Frequently Asked Questions from Participants

Research in health care is at the core of all advances in treatments and cures. Volunteers help develop new knowledge through their participation in carefully controlled research protocols. 

Who should participate?

Researchers who work with Fairview actively seek a wide range of research volunteers, including men and women, children and the elderly, from a variety of ethnic backgrounds and geographic regions.

What do I need to know before I participate?

The purpose of the trial and your role will be explained to you. You should fully understand and be comfortable with the project and your role. You’ll have the opportunity to discuss all aspects of the trial to help you decide if you want to participate:

  • Why the trial is being conducted
  • Any known information from previous trials on the topic
  • The trial sponsor
  • What is expected of you as a trial participant
  • The anticipated benefits, risks or potential for discomfort associated with the research
  • Any costs associated with participating, how costs are billed, and who is responsible for payment

Who oversees the clinical trial work?

A number of federal and local organizations review research practices and protocols, including the National Institutes of Health (NIH), Food and Drug Administration (FDA), and the Office of Human Research Protection (OHRP).

All research is reviewed by a local committee called an Institutional Review Board (IRB), which includes health professionals as well as non-medical representatives. The IRB ensures there are appropriate protections for participants, and the research doesn’t create unnecessary risk. The IRB has the authority to require changes to the research or to sop the research if necessary.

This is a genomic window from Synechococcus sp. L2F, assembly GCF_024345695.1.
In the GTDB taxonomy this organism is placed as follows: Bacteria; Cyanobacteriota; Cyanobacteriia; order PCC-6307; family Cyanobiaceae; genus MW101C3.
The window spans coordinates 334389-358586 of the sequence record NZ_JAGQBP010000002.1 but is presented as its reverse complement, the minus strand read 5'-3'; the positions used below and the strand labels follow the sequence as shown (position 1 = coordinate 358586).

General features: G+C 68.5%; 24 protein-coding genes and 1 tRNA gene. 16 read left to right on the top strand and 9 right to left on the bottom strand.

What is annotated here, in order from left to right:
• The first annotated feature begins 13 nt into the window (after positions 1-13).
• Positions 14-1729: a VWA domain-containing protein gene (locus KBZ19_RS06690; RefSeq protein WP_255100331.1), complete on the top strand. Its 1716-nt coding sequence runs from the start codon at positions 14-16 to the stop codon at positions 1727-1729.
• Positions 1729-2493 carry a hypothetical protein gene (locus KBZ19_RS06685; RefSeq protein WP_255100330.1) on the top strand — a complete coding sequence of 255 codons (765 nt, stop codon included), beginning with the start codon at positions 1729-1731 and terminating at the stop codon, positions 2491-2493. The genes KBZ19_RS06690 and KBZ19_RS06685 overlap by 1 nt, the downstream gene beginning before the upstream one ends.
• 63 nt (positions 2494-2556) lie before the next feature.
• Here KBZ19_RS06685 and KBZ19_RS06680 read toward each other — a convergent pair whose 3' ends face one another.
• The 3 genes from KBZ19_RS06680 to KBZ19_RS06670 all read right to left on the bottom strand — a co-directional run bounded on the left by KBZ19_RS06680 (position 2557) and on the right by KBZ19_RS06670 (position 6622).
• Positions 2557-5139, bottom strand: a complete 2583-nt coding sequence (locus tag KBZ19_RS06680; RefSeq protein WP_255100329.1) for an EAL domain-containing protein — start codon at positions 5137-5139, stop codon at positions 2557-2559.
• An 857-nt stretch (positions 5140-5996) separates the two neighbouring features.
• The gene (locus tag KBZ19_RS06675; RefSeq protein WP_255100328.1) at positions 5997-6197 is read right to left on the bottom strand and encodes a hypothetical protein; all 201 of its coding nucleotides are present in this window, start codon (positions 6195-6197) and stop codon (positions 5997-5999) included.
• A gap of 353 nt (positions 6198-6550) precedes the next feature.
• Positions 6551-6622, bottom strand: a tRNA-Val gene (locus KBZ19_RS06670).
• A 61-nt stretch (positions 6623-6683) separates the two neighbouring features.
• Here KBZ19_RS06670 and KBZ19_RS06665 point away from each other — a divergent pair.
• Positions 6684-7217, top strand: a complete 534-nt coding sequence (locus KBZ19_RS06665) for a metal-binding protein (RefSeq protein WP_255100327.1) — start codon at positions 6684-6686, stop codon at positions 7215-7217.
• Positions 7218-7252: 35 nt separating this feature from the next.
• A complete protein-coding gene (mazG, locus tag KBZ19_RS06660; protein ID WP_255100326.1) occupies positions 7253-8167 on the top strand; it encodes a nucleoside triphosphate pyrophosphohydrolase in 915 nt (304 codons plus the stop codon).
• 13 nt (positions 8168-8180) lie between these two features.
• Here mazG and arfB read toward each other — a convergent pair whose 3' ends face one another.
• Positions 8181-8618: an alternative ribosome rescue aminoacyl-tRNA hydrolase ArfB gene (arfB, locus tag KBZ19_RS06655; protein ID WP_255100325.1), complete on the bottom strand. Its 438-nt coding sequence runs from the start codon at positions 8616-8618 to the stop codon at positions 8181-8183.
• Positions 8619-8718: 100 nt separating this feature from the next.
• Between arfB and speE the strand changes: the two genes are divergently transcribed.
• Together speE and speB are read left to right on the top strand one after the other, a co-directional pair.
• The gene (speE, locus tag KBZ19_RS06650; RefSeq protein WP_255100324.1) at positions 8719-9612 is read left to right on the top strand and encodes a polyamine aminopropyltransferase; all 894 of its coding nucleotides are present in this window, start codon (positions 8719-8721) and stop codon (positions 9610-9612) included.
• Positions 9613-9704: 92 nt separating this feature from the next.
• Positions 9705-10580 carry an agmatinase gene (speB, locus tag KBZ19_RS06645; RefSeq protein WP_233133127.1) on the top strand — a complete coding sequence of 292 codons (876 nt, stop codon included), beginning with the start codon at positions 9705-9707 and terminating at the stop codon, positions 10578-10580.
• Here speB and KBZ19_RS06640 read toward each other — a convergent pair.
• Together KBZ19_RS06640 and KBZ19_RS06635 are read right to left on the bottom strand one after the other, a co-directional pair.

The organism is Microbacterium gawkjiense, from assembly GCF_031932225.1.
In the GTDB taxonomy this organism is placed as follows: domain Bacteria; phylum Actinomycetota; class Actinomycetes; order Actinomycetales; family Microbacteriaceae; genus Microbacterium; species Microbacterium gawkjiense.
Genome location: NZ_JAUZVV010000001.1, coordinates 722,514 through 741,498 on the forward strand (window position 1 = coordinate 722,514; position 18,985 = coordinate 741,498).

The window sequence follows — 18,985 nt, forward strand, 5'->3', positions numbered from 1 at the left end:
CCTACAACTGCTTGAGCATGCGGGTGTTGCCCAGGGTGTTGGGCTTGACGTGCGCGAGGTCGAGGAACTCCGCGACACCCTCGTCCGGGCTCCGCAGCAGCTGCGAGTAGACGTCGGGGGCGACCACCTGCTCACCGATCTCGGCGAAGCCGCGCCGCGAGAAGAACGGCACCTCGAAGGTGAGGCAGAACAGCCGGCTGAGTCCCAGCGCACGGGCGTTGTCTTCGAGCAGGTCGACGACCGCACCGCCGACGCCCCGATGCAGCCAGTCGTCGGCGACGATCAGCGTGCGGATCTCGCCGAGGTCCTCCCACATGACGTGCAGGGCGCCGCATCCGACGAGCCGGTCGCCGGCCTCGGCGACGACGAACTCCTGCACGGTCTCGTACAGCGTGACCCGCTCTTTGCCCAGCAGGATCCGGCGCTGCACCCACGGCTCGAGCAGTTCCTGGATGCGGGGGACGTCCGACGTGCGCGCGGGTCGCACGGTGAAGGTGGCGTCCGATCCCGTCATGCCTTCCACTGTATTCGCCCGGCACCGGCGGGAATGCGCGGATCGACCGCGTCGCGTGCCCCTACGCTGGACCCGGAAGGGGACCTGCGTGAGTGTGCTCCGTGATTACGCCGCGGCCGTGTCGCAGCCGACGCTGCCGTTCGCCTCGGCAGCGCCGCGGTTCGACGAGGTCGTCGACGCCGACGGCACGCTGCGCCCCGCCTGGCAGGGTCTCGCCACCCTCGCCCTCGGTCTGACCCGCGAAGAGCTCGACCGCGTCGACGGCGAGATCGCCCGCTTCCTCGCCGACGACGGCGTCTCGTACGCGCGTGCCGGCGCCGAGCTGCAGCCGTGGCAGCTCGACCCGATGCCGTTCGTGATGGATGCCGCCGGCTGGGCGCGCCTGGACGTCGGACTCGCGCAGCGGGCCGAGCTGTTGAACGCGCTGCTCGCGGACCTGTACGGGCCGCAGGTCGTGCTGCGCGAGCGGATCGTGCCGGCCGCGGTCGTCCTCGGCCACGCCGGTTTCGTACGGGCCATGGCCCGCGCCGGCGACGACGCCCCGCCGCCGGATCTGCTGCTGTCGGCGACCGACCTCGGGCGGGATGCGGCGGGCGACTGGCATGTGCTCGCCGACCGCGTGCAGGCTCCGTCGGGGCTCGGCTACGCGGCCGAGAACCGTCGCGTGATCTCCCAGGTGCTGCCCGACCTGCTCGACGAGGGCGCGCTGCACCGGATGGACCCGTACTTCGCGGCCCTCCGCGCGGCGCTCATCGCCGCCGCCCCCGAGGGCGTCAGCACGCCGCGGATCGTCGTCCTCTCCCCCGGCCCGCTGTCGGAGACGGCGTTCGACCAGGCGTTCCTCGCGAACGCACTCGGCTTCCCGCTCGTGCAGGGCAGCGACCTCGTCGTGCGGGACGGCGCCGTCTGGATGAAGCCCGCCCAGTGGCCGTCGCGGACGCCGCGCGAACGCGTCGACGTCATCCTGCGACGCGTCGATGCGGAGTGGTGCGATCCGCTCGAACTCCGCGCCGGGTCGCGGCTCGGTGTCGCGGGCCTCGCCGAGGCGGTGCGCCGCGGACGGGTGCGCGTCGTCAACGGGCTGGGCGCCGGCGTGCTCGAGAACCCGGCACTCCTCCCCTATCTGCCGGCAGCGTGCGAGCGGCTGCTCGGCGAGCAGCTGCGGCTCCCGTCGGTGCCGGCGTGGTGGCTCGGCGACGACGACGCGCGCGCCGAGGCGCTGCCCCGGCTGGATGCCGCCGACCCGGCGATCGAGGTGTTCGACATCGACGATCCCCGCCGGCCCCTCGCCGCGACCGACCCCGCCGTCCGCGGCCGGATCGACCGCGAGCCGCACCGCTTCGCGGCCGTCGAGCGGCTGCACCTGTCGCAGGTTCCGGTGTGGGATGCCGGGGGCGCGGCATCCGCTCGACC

Who are the Researchers?

You will receive the names and phone numbers for the researchers in charge of the trial. You can contact them any time with questions or concerns. In addition, you will receive contact information for the Patient Relations Department in the event you would like to talk to someone other than the researchers about your participation in the study.

How will the results be used?

Researchers generally keep study records for a minimum of two years and will explain exactly how they track your participation and how it is documented. Information about your research participation may be included in your medical record. Research records are kept confidential; however, there are circumstances when these records may be reviewed.

Research data that the researchers collect from you are coded to assure that no identifying information about you is part of the study. The research or research sponsor collects the data, analyzes it and often publishes the results. No research subjects are identified in any research publications.

How do I begin my participation?

After learning about a research study, you may choose to participate or to refuse. Signing a consent form for a research study does not commit you to participate. You are free to change your mind at any time and leave the study. Your relationship with your regular doctor, Fairview Health Services and its partners will not be affected by your decision to withdraw from a research study.